Have you ever seen a turtle trying to cross a busy highway and wondered how many die under the wheels of automobiles each year?
Jeff Briggler has, and as Missouri’s state herpetologist, the answer worries him.
Briggler and other workers at the Missouri Department of Conservation have made informal observations over the years, counting the number of dead turtles – especially box turtles – on stretches of highway.
“We discovered that mortality rates are very high on high-traffic roads,” says Briggler, “whereas mortalities are much lower on less-traveled roads.”
In just one day, Briggler counted 116 three-toed box turtles crossing Highway 63 between Jefferson City and Cabool. Of those, 104 had been hit by vehicles.
Turtles are struck by cars throughout the warm months, but they are at special risk at this time of year, when they are moving around looking for mates and establishing home ranges. Young males are most at risk. Comfort is a factor, too. Like other reptiles, turtles are cold-blooded. Walking out onto warm asphalt and basking in the morning sun feels good on cool spring days.
Box turtles live a long time, and females continue laying eggs for most of their lives. They need lots of time to replace themselves, since snakes, raccoons, opossums, and other nest predators eat most of their eggs. A low reproductive rate was not a problem before roads crisscrossed their habitat. Animals that continue laying eggs past 60 years of age have plenty of time to replace themselves. But the unnatural mortality caused by speeding cars is a problem.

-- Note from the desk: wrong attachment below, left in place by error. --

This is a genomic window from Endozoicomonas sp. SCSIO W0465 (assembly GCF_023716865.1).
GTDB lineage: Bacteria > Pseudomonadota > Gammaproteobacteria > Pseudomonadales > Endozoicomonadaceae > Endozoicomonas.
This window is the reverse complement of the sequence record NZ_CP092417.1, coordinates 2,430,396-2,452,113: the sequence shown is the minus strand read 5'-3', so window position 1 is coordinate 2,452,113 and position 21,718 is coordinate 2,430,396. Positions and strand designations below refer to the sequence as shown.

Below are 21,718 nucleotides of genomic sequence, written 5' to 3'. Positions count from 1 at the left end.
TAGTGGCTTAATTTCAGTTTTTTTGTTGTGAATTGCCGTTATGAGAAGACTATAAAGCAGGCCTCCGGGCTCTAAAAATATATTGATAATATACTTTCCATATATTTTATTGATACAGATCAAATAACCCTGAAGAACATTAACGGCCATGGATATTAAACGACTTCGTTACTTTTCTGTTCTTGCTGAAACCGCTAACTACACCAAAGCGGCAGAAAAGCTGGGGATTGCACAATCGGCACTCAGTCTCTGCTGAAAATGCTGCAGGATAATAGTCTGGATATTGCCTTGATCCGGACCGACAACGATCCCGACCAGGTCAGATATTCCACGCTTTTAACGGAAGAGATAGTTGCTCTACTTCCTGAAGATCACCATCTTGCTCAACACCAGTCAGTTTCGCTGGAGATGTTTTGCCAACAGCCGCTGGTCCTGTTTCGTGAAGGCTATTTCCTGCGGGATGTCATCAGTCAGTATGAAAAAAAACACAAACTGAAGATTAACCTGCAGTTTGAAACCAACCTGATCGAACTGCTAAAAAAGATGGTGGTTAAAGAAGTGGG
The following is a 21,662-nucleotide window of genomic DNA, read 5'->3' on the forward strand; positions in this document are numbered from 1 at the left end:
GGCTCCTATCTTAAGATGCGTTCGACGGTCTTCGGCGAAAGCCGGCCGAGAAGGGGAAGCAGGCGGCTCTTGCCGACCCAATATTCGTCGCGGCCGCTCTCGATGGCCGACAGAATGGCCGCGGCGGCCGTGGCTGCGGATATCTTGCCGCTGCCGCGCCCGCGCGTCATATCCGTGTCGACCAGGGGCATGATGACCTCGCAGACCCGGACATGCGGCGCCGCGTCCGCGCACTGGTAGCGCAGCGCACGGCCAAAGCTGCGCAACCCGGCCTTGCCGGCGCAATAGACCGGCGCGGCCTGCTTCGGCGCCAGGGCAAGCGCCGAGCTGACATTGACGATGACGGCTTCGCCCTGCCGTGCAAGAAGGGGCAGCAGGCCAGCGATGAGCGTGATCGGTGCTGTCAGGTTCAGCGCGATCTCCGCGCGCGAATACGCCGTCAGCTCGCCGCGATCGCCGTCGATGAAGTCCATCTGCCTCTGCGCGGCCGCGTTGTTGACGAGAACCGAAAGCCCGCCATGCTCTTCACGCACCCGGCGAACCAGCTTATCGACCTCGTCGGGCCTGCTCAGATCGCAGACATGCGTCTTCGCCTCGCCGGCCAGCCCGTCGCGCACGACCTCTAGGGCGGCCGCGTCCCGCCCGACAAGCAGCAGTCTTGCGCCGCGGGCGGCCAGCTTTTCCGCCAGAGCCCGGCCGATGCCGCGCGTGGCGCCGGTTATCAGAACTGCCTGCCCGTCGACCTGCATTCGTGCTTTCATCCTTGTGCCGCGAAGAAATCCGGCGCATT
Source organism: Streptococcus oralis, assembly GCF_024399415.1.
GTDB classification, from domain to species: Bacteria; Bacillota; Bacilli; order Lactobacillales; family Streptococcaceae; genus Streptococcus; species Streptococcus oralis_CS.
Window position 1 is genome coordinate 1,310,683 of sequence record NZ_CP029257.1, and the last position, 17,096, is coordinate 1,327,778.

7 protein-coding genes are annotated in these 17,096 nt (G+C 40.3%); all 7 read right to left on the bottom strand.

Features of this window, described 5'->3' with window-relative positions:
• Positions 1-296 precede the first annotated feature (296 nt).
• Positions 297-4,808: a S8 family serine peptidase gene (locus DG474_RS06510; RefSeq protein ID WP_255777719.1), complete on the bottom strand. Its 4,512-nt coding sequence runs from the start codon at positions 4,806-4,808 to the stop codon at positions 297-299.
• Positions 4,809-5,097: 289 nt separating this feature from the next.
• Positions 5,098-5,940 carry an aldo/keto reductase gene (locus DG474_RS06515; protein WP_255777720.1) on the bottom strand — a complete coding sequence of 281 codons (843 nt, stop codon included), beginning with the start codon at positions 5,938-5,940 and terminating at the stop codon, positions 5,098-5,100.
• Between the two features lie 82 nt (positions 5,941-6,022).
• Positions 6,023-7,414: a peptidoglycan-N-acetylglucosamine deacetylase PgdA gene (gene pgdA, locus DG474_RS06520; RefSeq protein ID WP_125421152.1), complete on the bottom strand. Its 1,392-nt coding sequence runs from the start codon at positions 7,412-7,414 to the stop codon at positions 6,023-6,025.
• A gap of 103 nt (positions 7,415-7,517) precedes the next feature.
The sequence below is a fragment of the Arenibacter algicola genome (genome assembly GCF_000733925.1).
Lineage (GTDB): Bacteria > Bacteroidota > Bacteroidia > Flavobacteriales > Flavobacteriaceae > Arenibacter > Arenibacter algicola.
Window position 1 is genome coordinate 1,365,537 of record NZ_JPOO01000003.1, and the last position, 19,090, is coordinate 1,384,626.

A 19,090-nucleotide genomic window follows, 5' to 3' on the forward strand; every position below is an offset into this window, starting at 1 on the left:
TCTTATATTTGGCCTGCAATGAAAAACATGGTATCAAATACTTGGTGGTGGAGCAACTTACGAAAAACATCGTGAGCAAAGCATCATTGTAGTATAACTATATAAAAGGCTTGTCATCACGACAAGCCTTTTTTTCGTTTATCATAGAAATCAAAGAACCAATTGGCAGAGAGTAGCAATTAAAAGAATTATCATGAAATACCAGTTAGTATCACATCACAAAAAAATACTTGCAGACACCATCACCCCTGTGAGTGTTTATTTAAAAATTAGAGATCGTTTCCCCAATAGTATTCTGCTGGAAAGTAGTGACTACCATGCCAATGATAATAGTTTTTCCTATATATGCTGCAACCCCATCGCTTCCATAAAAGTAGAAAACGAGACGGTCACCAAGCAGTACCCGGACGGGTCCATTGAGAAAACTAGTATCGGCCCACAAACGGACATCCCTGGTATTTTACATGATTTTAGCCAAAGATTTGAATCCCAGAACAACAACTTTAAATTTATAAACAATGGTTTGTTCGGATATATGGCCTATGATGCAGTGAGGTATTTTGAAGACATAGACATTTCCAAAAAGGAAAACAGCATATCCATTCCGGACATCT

“Box turtles did not evolve amid thousands of miles of busy highway,” says Briggler. “We don’t know very much about how highway mortality will affect their long-term survival, but the implications of our casual observations are worrisome. Animals with low reproductive potential usually cannot sustain the sort of continuing mortality that we see on our roads.”
Briggler suggests that motorists slow down when they see a turtle in the road and check to be sure they can safely steer around it.
Briggler also is troubled by the too-common practice of capturing box turtles for pets. He said the animals’ nutritional needs are not easy to meet in captivity, so captive turtles are likely to die due to improper care. In most cases, that means slow starvation.
He suggests keeping a turtle only for a day or two and then releasing it where it was captured. He said this last condition is very important, since turtles are intimately familiar with their home areas. If released in strange surroundings, they have trouble finding food and may wander across roads trying to meet their daily needs.
The three-toed box turtle is the species most often seen crossing roads in Missouri. Primarily a woodland species, it is found everywhere but the extreme northern part of Missouri. The ornate box turtle is found in all but the southeastern corner of the state, but is more adapted to grassland and is most common in western Missouri. Young males make up most of the travelers as they search for territories of their own and for female turtles.
Three-toed box turtles have three toes on each hind foot, unless they have lost a few appendages to predators or frostbite. Ornate box turtles usually have four toes per hind foot. In keeping with their name, ornate box turtles also have more vivid yellow stripes on a black background on the tops of their shells. The bottoms of their shells typically have streaks of black on a yellow background.
For more information about box turtles, visit http://mdc.mo.gov/node/987.